India can intervene in Sri Lanka: Karunanidhi (Second Lead)

October 18th, 2008 - 1:17 am ICT by IANS  

Chennai, Oct 17 (IANS) Tamil Nadu Chief Minister M. Karunanidhi said Friday night that India could certainly intervene in Sri Lanka to alleviate the sufferings of Tamil minorities there - and cited the 1971 India-Pakistan war that led to the creation of Bangladesh to support his contention.”Did India not intervene in Bangladesh when needed?”, the DMK chief told reporters when asked how India could intervene in the affairs of a foreign nation.

Karunanidhi was speaking to media persons after 14 party Lok Sabha MPs, including central ministers T.R. Baalu and A. Raja, handed over post-dated resignation letters to him demanding an end to the violence in Sri Lanka.

“The decision about the resignations will be taken finally on oct 28, if the situation does not improve,” the veteran leader said.

The resignations came even as the central government asked Sri Lanka to halt its military offensive against the Tamil Tigers in the island nation.

Earlier in the evening, the ruling DMK had announced that four of its Rajya Sabha MPs had submitted post-dated resignation letters to Karunanidhi on the issue.

A party spokesperson said: “We have great faith in the United Progressive Alliance leadership at the centre and hope the suffering of our brethren in the island will end soon.”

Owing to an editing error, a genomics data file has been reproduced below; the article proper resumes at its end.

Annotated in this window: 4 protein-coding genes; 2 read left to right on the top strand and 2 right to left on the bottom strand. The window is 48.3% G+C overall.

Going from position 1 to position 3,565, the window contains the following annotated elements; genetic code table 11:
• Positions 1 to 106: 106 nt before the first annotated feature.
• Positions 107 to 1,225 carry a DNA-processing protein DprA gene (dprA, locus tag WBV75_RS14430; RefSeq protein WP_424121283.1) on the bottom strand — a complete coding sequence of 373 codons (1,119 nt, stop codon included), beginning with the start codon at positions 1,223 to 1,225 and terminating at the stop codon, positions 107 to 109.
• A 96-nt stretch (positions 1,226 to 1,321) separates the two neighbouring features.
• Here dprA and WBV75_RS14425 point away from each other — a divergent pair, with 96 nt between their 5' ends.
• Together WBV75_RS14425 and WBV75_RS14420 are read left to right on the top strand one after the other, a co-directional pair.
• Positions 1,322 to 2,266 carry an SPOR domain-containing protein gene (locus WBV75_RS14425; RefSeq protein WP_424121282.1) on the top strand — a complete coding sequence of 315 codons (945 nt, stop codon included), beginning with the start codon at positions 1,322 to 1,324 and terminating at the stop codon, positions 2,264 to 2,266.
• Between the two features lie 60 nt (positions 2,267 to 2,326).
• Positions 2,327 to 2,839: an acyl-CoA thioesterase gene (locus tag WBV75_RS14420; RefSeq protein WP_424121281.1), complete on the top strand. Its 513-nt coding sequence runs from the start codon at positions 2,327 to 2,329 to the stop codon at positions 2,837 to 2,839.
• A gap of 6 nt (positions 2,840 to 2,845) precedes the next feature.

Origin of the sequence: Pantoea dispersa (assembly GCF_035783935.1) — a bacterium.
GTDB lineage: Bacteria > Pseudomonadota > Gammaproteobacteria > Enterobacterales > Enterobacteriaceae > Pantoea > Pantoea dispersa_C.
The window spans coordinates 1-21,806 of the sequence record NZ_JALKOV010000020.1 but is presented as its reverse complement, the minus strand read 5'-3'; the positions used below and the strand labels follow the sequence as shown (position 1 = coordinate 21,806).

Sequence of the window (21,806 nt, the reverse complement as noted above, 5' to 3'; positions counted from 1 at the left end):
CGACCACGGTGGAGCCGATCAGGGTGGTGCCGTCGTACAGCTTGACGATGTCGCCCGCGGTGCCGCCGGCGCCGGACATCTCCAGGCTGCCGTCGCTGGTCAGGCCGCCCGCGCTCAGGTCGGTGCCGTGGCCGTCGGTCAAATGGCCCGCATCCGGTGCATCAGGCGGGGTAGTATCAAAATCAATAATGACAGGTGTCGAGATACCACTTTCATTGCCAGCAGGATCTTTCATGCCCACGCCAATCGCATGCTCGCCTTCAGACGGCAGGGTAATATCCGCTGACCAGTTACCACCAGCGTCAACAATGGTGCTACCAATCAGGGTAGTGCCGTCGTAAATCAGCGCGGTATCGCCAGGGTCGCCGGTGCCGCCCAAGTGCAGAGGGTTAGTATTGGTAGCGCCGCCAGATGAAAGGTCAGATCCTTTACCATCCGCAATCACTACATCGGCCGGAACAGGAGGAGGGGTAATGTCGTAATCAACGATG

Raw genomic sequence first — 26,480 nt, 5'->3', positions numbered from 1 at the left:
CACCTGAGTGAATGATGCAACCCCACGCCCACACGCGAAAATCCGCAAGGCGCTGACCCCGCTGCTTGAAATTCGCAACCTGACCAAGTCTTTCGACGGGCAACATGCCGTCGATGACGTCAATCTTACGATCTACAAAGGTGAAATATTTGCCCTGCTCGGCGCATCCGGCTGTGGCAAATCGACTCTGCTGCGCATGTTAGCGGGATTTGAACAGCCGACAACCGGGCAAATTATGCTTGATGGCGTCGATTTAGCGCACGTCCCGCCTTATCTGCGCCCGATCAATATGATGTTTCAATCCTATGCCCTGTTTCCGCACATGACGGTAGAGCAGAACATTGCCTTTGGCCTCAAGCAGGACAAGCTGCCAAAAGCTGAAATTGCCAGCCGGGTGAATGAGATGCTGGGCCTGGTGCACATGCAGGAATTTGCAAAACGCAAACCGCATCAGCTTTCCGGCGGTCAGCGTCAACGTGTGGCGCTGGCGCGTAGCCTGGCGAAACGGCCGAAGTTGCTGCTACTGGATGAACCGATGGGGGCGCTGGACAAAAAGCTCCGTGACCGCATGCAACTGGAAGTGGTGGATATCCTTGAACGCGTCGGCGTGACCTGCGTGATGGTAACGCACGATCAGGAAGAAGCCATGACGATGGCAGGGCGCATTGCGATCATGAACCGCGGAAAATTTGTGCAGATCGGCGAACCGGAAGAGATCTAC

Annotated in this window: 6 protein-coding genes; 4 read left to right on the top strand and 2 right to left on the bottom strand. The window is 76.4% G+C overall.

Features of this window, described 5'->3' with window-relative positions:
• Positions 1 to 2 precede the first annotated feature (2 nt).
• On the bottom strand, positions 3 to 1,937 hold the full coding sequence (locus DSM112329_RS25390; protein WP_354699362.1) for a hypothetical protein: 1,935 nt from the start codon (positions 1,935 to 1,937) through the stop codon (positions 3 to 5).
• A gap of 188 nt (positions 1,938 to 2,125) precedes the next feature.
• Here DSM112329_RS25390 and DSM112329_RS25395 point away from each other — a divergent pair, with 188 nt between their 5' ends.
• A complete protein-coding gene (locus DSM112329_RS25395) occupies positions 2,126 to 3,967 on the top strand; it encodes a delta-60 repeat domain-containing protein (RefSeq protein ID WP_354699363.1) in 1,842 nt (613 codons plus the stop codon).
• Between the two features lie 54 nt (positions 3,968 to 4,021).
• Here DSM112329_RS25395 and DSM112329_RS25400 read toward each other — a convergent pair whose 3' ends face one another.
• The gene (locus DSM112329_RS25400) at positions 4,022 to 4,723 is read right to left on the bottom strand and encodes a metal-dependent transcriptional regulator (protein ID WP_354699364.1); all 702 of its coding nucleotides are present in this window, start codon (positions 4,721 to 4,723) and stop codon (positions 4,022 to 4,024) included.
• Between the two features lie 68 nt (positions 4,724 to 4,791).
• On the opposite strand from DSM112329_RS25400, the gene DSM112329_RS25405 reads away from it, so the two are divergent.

Karunanidhi’s daughter and Rajya Sabha MP Kanimozhi had handed her resignation letter to her father Tuesday.

Tamil Nadu and the union territory of Puducherry together have 40 members in the Lok Sabha - all of who have offered to quit if the government fails to take action on the Sri Lankan issue.

Lawyers in Coimbatore burnt an effigy of Union Defence Minister A.K. Antony within the court premises earlier in the day, alleging a conspiracy by bureaucrats of Kerala origin to keep the Tamil minority in Sri Lanka on tenterhooks.

The protesting lawyers burnt copies of The Hindu newspaper, which carried an interview Friday by Sri Lanka President Mahinda Rajapaksa saying that he was committed to a “just and enduring political solution” to the festering problem. The lawyers alleged that major newspapers in the country were ignoring the “just demands” of the minority Tamils in Sri Lanka.

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